Saturday, March 31, 2012

A successful failure

This post is about a really special failure that i had recently which i find as a success.

About a month ago i had a totally unexpected contact from a nice guy from Mountain View. He send me an email telling me that he is part of Google Staffing team and asking me if i'm interested to join the Engineering team.

At first i was pretty sure that this was a mail scam and i replied so, but he insisted with a complete description of the Engineering (a.k.a. SRE) team. I really got excited by that moment and i wanted some more information on how he found me. What made Google be interested in me? It turned out to be my involvement to opensource projects especially about machine deployment (via quattor) and monitoring (via nagios).

We proceeded to an (unfortunately quick) round of interviews. First i had an interview with him as my recruiter, he introduced me to the team once more and told me that there were two groups in that team, one focused on development and another focused system administration. That was a pretty good tip as i couldn't see my development skills on languages like C, Java etc to match Google's expectations. Of course he also knew this so we focused on the sys-admin side. This first interview was successful. He asked me to rate myself in a series of things like programming languages, administrating, scripting etc in a scale of 1 to 10 keeping in mind that 1 is like never heard about it and 10 that i've written some books about it. I'm not good in evaluating myself so shortly after this i was waiting a response like "Thanks Christos, we'll contact you again when you raise some of them", instead he continued with a list of questions on system administrating. To this point everything went well. I answer all (or almost all) of them correctly so we both were happy about the results.

He arranged the next interview about 10 days later with a member of the SRE team. He also sent me some interview tips and wished me good luck. I studied the resources he pointed me which were the google research documents about the infrastructure that (i believe) Google still uses like Google Filesystem, BigTables and MapReduce but also books both on development and system administration. These were some of the busiest but also exciting 10 days i had as i continued my normal work while i was studying things during night. I think at that point the Google dream was planted: "I will work on all these! I'll be a googler!".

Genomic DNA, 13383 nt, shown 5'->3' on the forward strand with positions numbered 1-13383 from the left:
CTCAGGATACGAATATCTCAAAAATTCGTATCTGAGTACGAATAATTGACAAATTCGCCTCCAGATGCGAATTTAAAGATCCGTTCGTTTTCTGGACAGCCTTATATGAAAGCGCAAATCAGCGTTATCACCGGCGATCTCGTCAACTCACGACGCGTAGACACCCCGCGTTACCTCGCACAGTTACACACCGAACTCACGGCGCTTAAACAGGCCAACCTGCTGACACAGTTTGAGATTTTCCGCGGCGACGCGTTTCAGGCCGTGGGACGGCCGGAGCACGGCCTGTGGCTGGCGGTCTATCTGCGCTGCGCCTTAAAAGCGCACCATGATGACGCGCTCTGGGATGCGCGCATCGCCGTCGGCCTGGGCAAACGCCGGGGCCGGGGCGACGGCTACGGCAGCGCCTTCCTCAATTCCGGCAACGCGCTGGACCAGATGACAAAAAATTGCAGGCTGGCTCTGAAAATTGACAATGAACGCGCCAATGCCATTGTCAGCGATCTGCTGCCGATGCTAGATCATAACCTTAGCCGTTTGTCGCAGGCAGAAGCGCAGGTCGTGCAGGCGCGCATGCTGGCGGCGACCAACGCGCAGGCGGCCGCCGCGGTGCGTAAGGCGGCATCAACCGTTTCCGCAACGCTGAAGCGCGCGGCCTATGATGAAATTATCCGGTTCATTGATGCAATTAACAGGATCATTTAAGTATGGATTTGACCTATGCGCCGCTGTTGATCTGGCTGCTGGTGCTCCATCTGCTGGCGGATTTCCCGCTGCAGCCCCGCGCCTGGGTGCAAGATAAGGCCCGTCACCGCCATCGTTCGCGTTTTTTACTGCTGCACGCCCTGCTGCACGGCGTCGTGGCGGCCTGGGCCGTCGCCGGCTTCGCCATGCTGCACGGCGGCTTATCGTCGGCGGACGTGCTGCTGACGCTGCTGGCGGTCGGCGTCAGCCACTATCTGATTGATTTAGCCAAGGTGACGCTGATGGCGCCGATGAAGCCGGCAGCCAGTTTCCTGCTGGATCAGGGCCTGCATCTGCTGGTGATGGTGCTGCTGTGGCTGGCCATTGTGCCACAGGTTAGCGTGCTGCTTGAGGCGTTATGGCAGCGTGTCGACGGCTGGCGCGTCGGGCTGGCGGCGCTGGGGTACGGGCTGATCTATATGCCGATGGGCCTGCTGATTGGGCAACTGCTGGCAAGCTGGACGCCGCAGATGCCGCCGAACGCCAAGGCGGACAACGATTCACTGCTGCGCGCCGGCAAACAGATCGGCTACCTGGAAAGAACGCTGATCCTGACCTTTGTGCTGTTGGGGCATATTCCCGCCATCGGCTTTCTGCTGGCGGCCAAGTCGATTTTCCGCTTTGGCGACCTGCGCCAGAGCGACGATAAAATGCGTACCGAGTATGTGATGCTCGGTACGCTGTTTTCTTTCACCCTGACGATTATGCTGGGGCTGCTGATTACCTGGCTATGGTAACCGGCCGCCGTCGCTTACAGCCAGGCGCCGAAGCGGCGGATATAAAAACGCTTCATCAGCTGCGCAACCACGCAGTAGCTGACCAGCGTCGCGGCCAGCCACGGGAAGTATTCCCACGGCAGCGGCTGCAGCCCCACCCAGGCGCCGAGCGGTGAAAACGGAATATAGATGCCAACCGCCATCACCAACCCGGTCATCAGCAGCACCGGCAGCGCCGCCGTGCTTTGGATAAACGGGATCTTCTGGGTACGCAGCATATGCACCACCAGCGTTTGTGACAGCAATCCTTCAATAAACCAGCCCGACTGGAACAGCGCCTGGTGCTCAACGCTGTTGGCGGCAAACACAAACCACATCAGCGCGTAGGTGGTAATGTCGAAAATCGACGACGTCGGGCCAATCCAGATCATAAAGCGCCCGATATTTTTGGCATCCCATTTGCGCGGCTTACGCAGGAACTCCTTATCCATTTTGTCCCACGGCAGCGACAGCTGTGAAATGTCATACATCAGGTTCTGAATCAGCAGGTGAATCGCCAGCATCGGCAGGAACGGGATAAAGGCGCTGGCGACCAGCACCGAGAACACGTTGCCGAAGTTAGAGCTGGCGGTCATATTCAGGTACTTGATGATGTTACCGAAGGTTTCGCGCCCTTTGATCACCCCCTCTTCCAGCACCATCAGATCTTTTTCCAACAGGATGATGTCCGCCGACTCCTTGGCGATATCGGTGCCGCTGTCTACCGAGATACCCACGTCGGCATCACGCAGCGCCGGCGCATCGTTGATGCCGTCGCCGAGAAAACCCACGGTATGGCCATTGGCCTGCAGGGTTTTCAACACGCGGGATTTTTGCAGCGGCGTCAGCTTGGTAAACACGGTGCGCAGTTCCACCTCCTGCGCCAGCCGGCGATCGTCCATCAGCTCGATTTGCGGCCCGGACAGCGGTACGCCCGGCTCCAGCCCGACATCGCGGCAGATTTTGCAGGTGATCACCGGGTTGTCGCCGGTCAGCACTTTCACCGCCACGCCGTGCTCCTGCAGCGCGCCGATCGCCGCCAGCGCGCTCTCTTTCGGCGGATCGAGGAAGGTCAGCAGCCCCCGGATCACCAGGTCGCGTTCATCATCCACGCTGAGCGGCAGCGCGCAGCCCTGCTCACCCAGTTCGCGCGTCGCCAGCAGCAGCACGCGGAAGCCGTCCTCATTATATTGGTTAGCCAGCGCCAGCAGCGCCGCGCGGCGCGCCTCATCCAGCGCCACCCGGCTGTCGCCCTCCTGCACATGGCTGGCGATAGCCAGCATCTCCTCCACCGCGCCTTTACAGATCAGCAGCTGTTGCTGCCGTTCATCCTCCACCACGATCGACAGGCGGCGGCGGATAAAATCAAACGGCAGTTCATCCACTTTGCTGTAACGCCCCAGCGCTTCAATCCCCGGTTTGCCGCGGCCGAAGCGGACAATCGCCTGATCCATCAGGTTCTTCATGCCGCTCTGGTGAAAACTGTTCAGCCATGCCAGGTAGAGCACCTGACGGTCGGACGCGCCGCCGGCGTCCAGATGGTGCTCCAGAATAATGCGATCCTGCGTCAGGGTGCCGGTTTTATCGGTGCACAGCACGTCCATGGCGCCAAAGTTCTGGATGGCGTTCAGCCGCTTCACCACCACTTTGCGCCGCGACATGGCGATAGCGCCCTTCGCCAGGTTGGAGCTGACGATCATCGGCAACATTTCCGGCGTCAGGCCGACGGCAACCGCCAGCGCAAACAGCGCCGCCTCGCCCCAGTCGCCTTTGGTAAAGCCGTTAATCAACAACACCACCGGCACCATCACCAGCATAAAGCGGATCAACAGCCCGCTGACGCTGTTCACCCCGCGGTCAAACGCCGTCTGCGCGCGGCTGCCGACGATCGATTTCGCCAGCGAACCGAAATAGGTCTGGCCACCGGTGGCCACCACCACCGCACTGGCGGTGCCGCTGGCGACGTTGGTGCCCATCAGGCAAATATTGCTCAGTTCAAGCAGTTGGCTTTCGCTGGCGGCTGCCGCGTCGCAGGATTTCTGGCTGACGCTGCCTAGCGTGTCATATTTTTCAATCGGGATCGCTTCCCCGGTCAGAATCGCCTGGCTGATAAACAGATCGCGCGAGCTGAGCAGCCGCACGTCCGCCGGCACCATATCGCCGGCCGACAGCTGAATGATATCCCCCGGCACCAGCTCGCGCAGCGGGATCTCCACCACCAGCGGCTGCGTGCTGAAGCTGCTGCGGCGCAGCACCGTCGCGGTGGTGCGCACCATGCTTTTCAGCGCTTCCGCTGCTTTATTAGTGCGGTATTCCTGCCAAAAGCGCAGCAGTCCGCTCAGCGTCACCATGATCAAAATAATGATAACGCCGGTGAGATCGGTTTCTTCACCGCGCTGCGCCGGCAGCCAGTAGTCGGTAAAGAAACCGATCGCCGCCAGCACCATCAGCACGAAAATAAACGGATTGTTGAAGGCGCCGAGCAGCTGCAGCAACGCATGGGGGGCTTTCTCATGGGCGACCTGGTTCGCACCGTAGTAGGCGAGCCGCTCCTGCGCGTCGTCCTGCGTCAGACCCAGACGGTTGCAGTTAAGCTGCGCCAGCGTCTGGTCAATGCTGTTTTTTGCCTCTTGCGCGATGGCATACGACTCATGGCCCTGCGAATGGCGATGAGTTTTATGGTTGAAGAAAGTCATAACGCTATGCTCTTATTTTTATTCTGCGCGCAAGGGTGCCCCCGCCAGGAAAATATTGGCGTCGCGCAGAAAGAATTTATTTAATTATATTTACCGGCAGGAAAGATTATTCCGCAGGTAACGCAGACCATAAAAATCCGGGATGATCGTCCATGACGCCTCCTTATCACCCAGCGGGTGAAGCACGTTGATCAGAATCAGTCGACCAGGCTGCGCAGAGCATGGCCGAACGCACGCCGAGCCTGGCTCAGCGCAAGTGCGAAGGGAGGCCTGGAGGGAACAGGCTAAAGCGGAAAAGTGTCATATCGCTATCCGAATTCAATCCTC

The days passed and i had the second interview. This was with the SRE team member. He first made sure that i was expecting this call and then i totally lost him. He had proceed on the interview but i was still at the "HEY i'm talking with a Google engineer!"-world. At that point i introduced him my stressful side. He asked first about any strong skills that i wanted to outline, i've chosen infrastructure monitoring. We had a conversation on this for about 5 minutes (feeling like about half an hour). Then he asked me some network questions. Nothing real special, but things that normally computer scientists learn in college. It was about network blocks but i was still on "he asks me something, i have to reply soon or ..."-mood. I completely lost it at that point and started answering things that i knew to be wrong (but still wrong is better than nothing, or not?).

Next he proceed to a more familiar question about system load. I answered quickly and was happy that i passed this point till his next question "How would you calculate the system load?". Ok the theory is clear but how you do this in practice? This is totally kernel's job! To make it even worse he asked me to write a "simple" script to do so in the shared google docs we had both open. There my mistakes started one after another:
a) I used bash, awk etc for this. Why this is bad? because you get extra processes running :)
b) I only checked the Running processes from ps output. Completely forgot about blocked ones.
c) In order to get load average, i used expr for the final result, which didn't give me any decimals.
d) Probably many other things that i didn't realize, like use of so many external programs.
We discussed it a little bit and during our discussion i tried to fix some bits that would lead to syntax errors but the scope was already lost.

After this he gave me some time to ask whatever i wanted about Google and interview ended. By the time i hang up the phone every mistake, that at least i know about, came in my mind and found the correct answer (or at least a better one), but it was too late. I hoped that there will be another interview to try to fix things but the next day i got a call from my recruiter telling me politely that i'm not their guy and that they will keep my profile for possible future match. Fair enough considering their expectations.

So why i consider all these as success? Well after the interview i got really disappointed. I felt that the google dream was vanished. But then i got back a month... would i ever submit for an opening in Google? No! They found me! I got contacted by a leading corporation in IT world because of my previous (public) work. My first ever real (outside academic world) job interview was done by Google engineers! And most important this gave me the needed push to realize that what i do is important not only in academic world but also to the IT industry out there.

I no longer feel that the Google dream is over. Google may contact me in future again (given that the percentage of people being dropped at first and hired by the second time is quite high), it may also not. But does it really matter if it would be Google? Knowing that my expertise is in need by such corporations makes my day.

1 comment:

  1. Congrats Christos, it is in deed a very successful failure! :-)